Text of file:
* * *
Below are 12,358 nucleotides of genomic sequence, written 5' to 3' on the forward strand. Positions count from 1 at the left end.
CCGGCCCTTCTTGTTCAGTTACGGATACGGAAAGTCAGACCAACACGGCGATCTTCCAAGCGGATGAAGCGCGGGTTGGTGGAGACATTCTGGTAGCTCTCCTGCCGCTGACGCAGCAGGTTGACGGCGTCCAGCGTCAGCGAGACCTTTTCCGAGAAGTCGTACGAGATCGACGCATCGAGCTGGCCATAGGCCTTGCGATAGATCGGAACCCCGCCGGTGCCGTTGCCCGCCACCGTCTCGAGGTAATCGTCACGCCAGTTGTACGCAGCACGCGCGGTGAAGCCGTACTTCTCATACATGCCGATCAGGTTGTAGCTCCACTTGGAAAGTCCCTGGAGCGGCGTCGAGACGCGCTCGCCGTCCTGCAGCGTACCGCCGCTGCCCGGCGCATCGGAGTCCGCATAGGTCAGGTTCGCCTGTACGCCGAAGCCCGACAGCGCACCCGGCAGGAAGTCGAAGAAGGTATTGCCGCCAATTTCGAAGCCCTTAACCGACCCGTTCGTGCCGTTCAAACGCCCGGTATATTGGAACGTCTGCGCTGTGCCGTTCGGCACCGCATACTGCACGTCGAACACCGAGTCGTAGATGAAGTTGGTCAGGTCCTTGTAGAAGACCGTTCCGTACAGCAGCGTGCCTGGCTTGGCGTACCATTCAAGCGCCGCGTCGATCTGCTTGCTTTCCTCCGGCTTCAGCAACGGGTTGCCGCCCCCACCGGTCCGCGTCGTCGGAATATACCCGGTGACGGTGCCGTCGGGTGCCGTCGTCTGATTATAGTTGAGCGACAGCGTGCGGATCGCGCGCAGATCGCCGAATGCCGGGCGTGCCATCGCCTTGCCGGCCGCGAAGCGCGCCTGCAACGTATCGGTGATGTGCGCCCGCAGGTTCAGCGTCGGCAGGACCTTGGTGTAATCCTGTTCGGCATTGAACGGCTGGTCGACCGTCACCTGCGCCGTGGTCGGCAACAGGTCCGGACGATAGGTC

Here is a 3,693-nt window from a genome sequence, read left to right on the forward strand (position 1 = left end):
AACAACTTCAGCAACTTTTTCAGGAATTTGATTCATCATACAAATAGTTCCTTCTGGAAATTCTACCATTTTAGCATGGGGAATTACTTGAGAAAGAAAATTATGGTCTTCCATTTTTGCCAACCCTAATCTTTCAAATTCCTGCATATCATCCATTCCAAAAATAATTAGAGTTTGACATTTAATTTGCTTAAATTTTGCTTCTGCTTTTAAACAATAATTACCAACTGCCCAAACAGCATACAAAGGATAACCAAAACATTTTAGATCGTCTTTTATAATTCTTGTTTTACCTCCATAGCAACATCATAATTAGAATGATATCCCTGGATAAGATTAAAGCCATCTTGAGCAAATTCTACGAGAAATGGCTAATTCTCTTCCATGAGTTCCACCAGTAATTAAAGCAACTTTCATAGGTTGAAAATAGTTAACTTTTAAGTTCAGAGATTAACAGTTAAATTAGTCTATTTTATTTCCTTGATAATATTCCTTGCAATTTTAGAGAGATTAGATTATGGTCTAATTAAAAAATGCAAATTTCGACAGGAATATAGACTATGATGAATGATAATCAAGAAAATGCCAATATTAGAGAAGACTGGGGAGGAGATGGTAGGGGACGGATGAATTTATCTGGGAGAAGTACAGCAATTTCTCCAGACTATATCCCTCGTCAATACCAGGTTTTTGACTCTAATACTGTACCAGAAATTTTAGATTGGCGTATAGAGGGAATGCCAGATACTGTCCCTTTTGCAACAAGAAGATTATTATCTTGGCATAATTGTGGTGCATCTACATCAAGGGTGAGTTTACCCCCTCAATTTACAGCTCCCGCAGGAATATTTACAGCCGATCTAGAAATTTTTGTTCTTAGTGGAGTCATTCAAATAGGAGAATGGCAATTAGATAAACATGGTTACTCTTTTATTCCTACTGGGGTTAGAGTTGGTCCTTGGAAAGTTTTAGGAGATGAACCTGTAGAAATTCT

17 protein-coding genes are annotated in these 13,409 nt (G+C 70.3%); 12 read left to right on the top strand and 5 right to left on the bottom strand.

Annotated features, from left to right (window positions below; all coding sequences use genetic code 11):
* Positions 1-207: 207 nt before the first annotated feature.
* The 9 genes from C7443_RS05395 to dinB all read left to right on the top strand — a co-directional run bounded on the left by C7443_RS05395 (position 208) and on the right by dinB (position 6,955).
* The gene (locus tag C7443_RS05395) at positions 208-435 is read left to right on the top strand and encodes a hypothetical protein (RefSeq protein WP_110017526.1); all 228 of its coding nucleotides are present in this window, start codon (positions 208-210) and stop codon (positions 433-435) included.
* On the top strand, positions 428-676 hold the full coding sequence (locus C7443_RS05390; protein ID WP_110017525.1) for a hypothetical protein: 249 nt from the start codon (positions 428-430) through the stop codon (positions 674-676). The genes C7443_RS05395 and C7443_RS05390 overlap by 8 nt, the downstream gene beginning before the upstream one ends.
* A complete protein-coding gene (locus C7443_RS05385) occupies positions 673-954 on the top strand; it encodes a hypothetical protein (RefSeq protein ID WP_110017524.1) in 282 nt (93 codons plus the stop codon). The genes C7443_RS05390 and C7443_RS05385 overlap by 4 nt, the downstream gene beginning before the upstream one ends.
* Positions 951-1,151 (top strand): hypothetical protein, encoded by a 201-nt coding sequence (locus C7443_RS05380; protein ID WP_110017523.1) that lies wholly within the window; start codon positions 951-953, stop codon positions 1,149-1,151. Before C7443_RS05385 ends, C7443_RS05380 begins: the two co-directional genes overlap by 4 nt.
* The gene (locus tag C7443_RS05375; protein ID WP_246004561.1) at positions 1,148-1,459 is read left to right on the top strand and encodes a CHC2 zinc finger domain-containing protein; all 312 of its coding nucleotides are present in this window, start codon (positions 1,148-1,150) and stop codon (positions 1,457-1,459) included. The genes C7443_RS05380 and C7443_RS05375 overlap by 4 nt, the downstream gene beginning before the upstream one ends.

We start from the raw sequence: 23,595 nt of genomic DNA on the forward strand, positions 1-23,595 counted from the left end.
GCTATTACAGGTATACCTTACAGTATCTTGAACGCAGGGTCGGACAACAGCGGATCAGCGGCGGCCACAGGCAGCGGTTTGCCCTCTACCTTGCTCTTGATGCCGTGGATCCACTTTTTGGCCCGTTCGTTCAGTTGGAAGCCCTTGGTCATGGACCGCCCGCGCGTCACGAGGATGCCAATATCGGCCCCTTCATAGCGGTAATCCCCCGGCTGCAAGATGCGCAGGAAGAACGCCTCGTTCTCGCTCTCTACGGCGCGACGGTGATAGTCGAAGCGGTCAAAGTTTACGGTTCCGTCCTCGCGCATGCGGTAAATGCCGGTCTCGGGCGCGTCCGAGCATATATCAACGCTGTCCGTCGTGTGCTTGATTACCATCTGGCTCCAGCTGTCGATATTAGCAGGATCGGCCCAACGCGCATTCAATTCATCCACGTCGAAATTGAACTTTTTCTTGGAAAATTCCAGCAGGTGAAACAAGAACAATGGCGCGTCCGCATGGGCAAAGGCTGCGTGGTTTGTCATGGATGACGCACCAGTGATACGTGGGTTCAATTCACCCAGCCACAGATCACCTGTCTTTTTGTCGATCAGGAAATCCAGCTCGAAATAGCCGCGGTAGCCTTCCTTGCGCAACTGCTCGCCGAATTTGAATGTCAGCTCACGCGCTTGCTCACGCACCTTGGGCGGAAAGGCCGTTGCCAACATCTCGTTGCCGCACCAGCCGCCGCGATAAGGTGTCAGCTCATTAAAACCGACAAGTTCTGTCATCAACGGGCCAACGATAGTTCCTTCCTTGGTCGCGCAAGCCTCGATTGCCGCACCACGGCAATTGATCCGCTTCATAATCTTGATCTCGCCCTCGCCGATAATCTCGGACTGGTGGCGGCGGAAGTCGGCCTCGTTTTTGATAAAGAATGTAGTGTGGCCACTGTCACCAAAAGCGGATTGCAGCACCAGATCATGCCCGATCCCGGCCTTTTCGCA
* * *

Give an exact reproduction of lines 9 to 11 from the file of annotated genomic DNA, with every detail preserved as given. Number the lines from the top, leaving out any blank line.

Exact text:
* The gene (locus tag C7443_RS05395) at positions 208-435 is read left to right on the top strand and encodes a hypothetical protein (RefSeq protein WP_110017526.1); all 228 of its coding nucleotides are present in this window, start codon (positions 208-210) and stop codon (positions 433-435) included.
* On the top strand, positions 428-676 hold the full coding sequence (locus C7443_RS05390; protein ID WP_110017525.1) for a hypothetical protein: 249 nt from the start codon (positions 428-430) through the stop codon (positions 674-676). The genes C7443_RS05395 and C7443_RS05390 overlap by 8 nt, the downstream gene beginning before the upstream one ends.
* A complete protein-coding gene (locus C7443_RS05385) occupies positions 673-954 on the top strand; it encodes a hypothetical protein (RefSeq protein ID WP_110017524.1) in 282 nt (93 codons plus the stop codon). The genes C7443_RS05390 and C7443_RS05385 overlap by 4 nt, the downstream gene beginning before the upstream one ends.